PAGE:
For some, what sticks in the throat is the knowledge that the party that is selling the child is making a profit out of the misfortune of other parties: primarily the child who is unfortunate enough to be unwanted, and the buyer who is driven to such desperate measures.
For others, the act of selling a child is unacceptable because one can only sell one’s possession, and that implies that human life is a commodity that someone can ‘own’ — which is no different to the ideology behind slavery.
But many of those involved in this business of the most awful kind believe that they are engaged in an act of mercy. Men and women who have been caught have been quoted by the media as saying they were merely making sure the child had a chance of life and a good home. And if they were making a little profit from their involvement, then what harm was there in that?
Last summer, for example, the police arrested a doctor at a Peshawar hospital in an undercover operation similar to the one reported last week. The female medic was suspected of being in the business of selling newborns at sums ranging from Rs150,000 to Rs360,000.
In the news reports concerning the Peshawar arrest, a police official quoted the doctor as saying that she did not regret her actions and believed that, in fact, she was saving the babies.
It is worth repeating, then, that notwithstanding the crimes committed by child traffickers, those involved in domestic slavery, and so on (and reportedly there are many of them), there are in Pakistan a great number of people who genuinely desire taking into their care children not of their own blood.
Equally, there are a great number of children in need of homes. But the process of matching up these two groups is informal.
There are just a handful of organisations that undertake this task with any credibility, with organisations such as Edhi or the SOS Villages on the private side and the Child Protection and Welfare Bureau, Lahore and the Madadgar helpline on the official side.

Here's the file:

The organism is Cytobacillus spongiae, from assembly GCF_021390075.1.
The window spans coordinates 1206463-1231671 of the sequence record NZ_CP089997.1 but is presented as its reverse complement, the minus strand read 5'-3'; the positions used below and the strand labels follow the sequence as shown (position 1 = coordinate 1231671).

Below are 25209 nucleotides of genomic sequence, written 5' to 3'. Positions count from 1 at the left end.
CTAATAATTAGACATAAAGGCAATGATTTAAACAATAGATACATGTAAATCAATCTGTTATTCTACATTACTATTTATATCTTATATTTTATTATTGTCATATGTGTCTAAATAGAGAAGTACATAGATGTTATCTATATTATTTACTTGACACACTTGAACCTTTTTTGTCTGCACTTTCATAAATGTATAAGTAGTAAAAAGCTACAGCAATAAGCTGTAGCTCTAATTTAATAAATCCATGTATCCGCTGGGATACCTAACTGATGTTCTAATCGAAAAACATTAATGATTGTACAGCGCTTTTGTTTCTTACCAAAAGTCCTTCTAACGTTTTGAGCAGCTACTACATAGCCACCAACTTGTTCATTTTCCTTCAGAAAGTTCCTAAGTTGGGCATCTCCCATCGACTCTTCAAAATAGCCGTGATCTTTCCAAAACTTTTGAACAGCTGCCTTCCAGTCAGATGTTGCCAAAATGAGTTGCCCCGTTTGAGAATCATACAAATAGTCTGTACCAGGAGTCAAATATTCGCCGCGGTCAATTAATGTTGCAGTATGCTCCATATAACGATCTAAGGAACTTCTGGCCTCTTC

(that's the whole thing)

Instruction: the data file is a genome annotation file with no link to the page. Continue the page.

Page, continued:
Mechanisms need to be formalised and institutionalised, with the state taking much more responsibility. As matters currently stand, the state-run orphanages that randomly dot Pakistan’s urban landscape take in children but have no system of placing them.
That means that once a child goes into state care, he or she will remain in the orphanage until old enough to be released. What level of education or skills development the child acquires while growing up is also random, depending mainly on the individuals involved in the running of the orphanages’ affairs.
Fixing this problem is not too difficult a task. A structure of some sort already exists and the areas that need work are easily pinpointed. These include matching wards with guardians and a proper screening of those desirous of becoming guardians so that abuse can be ruled out.
If the state could credibly set such a process in motion, and engage with non-state parties that are already doing it, it would be doing an immense service to thousands of people, both children and adults.
The writer is a member of staff.